What playing together means for your farm.
There’s a wonderfully calming rhythm to starting a new farm in Stardew Valley, from deciding where to put those first parsnips to planning out future upgrades as your ambitions start to grow. But all of that goes out of the window when you start playing with others. Where once you were the sole arbiter of taste and path-style choices, now it’s done by committee. Which is great if you’ve all got similar tastes and can work towards common goals, but it’s disastrous if you do what I did, and invite a partner who’s never so much as held a virtual watering can. Setting up a multiplayer game of Stardew Valley is easy. There’s an added co-op button in the main menu where you can either host a game or use an invite code to join someone else’s. You can choose to start entirely from scratch, or you can add a cosy cabin to a pre-existing farm and invite up to three other people to all play together. All of the farm’s profits are shared into one pool of cash, but you will have to upgrade your tools individually and progress your own relationships with the townsfolk.
After giving my new farmhand a quick run through of what each of the game’s tools did and how best to use them, our new quiet life of peaceful plantkeeping began. Or, at least, that’s what I’d hoped. While I start clearing out rocks and deadwood branches to create a neat space to till, my partner decides to steal my television so he can have a dual monitor setup in his cabin. In multiplayer mode anyone can pick up any item and do what they want with it. There are no options for ownership, because who in their right mind would want to troll in a game about peacefully milking cows and pickling tomatoes?
After a bit of wrangling, I get my partner to start hoeing the soil in vaguely the right spot and plant crops before bedtime. Just one more problem, though—to progress to the next day you both have to go to bed. He made sure to steal my houseplant before finally settling down for day two. My dream of a harmonious life in the country is quickly turning into a living nightmare of stolen crops, dual-screen TV arrangements, and badly positioned cauliflower plants.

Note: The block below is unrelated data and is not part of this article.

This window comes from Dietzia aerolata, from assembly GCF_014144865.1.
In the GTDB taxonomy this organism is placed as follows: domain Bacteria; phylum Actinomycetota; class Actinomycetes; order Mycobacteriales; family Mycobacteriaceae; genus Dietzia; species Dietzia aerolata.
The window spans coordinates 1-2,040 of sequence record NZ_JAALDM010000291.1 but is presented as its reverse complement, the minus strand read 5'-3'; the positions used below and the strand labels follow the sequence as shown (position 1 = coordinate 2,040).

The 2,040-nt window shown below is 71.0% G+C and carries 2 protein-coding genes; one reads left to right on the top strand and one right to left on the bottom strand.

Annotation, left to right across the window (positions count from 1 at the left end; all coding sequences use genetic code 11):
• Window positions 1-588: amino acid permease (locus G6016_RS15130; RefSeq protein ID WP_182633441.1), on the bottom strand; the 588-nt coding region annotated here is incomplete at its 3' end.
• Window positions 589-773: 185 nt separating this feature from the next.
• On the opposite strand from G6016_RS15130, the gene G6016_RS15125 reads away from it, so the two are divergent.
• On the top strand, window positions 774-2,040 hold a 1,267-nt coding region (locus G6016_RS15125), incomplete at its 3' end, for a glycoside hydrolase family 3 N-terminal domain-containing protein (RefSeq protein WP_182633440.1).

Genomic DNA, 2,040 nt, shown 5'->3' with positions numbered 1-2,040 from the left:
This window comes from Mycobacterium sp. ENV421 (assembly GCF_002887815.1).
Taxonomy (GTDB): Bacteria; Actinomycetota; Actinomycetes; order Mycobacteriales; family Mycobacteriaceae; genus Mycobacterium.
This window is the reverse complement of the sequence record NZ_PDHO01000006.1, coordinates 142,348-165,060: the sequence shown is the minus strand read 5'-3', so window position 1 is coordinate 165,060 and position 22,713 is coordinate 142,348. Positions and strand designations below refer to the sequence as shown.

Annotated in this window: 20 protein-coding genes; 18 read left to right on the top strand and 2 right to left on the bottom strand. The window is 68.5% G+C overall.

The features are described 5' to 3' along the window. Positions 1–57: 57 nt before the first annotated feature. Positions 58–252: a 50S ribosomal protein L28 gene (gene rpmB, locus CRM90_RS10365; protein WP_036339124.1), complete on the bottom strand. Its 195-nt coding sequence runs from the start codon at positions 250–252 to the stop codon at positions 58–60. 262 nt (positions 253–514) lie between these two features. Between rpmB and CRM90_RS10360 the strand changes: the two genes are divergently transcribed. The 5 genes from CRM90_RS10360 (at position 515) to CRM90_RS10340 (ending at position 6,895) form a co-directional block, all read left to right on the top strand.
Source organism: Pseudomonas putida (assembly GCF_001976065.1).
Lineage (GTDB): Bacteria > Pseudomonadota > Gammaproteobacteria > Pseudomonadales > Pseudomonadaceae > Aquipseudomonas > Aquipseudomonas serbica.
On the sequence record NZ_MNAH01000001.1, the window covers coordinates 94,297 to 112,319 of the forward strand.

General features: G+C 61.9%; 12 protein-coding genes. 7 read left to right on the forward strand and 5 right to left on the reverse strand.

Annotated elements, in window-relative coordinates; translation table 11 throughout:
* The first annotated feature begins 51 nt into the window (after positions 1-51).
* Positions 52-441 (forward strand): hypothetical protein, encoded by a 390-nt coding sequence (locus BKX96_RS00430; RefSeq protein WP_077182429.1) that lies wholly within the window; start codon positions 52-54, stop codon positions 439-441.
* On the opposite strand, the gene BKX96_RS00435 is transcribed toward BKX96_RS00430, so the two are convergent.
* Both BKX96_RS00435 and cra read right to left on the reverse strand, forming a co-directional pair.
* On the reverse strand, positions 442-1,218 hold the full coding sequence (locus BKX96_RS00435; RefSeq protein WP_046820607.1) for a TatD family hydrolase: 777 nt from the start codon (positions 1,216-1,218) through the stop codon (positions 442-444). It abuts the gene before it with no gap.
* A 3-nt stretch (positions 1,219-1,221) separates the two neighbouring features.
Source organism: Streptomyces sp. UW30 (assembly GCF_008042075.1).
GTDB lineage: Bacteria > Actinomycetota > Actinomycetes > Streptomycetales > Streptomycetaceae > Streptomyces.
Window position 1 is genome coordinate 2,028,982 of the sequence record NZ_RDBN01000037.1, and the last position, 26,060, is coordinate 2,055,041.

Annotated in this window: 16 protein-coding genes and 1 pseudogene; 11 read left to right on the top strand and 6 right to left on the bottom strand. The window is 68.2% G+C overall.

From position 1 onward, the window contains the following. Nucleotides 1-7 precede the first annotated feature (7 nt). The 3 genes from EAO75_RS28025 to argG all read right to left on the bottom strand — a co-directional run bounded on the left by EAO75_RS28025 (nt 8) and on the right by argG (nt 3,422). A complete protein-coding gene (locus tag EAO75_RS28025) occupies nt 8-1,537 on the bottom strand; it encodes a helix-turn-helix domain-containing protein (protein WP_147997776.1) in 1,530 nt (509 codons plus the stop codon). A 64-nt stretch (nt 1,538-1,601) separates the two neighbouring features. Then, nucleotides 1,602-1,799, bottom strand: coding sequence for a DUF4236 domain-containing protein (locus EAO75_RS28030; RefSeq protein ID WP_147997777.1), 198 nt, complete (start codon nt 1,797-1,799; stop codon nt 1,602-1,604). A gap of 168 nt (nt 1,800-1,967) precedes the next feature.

After making sure everything is watered in the morning, I decide to introduce my beau to the nearby town so he can have a look at what else this idyllic valley has to offer. After poking around a bit, he quickly finds the bar and finds the bluehaired Emily helping behind the counter. “I think she likes me.” Earlier promises of wanting to marry my character have now gone out of the window, but if I want to be petty I could stop him romancing her… by marrying her first.
This update lets each player build their own relationships so you can technically woo the same characters if you wish, though only the first person to propose will get their prize. While I contemplate my deviousness he buys an ale, wiping out almost all of the gold that was going to be spent on our bean fund. Maybe I should let Emily have him.
Eventually we fall into a rhythm of tending to the land and foraging to earn back the lost cash to invest in more crops. I feel a glimmer of pride when he harvests his first parsnip— even when your partner actively tries to undermine you for fun, having a second pair of hands really does speed up so many of Stardew Valley’s chores. Between us we can plant on a larger scale for increased profits, though if you think that makes things too easy you can also increase the difficulty by adjusting how much things sell for in the main menu.
Unfortunately, my partner is just not cut out for farming life, and decides to pack it in after a few in-game weeks. Stardew Valley is just not his kind of game. If the singleplayer wasn’t your jam then the multiplayer update won’t be the thing that convinces you otherwise. For fans, though, there is more to the update than just the prospect of co-operative crop increases, with a few new seasonal events, decorations and some added secrets to uncover. Even without getting some help in, the update still makes it worth giving the valley another visit. Just be careful to choose better friends.
invite up to three other people to all play together